India’s first underwater rail tunnel completed in less than half the time allocated for it

KOLKATA: The deadline was July this year. But the engineers and employees of Afcons Transtonnelstroy and Kolkata Kolkata Metro Railway Corporation Ltd, the two entities implementing the East West Metro have completed boring the country’s first tunnel under the Hooghly river for establishing metro link between Howrah and Kolkata.

Rachna, a giant tunnel-boring machine (TBM), was deployed to dig the underwater tunnel that runs a length of 502 metres under the river.

Afcons Transtonnelstroy is an Indo-Russian joint venture. The machine was brought from Herrenknecht AG plant in Schwanau in Germany.

The entire project is 16.6 km long, out of which 10.8 km runs under the ground. Of this 10.8 km, 502 metres is under the water. The project connects Howrah to the west and Salt lake to the east.

Digging this tunnel was the most difficult and critical task in the entire project. The job was completed in a time of one month and six days, about 50 days ahead of schedule. The project is built by Afcons Transtonnelstroy and implemented by KMRCL.

A senior official of KMRCL, who did not wish to be named, said that the work digging the tunnel started on April 14, 2016. “The entire credit for completion of the work much before scheduled deadline goes to the 250 odd engineers, technicians and workers, who have worked day and night to complete the task. On an average we have dug 35 to 40 metres every day, following which the digging of the entire tunnel length of 520 metres was completed in little more than a month,” the KMRCL officer said.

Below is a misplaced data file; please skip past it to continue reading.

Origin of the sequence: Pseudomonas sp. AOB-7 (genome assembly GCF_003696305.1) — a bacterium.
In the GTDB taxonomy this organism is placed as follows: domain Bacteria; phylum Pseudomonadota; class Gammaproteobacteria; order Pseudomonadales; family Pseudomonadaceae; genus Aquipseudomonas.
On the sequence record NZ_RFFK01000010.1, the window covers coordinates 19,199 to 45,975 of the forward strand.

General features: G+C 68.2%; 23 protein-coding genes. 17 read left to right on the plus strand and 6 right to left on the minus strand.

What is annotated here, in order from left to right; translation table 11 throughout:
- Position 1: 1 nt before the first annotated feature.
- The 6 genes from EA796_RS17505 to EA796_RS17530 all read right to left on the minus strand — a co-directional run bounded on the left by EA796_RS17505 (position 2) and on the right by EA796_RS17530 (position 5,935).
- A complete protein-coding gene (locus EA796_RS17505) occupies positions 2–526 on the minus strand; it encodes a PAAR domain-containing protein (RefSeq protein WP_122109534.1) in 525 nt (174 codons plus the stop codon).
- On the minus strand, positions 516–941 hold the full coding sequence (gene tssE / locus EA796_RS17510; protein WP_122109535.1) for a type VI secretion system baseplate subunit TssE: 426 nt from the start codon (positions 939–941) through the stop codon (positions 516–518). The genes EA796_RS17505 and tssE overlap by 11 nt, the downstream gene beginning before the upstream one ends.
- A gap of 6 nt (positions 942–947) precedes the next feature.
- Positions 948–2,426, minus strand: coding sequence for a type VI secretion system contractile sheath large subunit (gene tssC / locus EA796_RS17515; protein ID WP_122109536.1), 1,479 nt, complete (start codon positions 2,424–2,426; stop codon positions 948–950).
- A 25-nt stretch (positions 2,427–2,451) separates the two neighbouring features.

The stretch of 16.6 km will have 12 stations, six of which will be under the ground, while the remaining six stations will be on elevated tracks. The final commissioning of the project commissioning of the project is expected by December 2019, following which it will be operational.

“Considering the pace at which we completed the most difficult task of creating the underwater tunnel, we hope to meet the deadline of final commissioning,” the KMRCL official said.

The total project cost is $750 million, which roughly comes to around Rs 5,000 crores. Since the beginning, the project was held up several times mainly due to land allocation, slum relocation and route alignment problems among others.

The project was originally slated to be completed by 2012. It was first postponed to 2015 and finally to December 2019.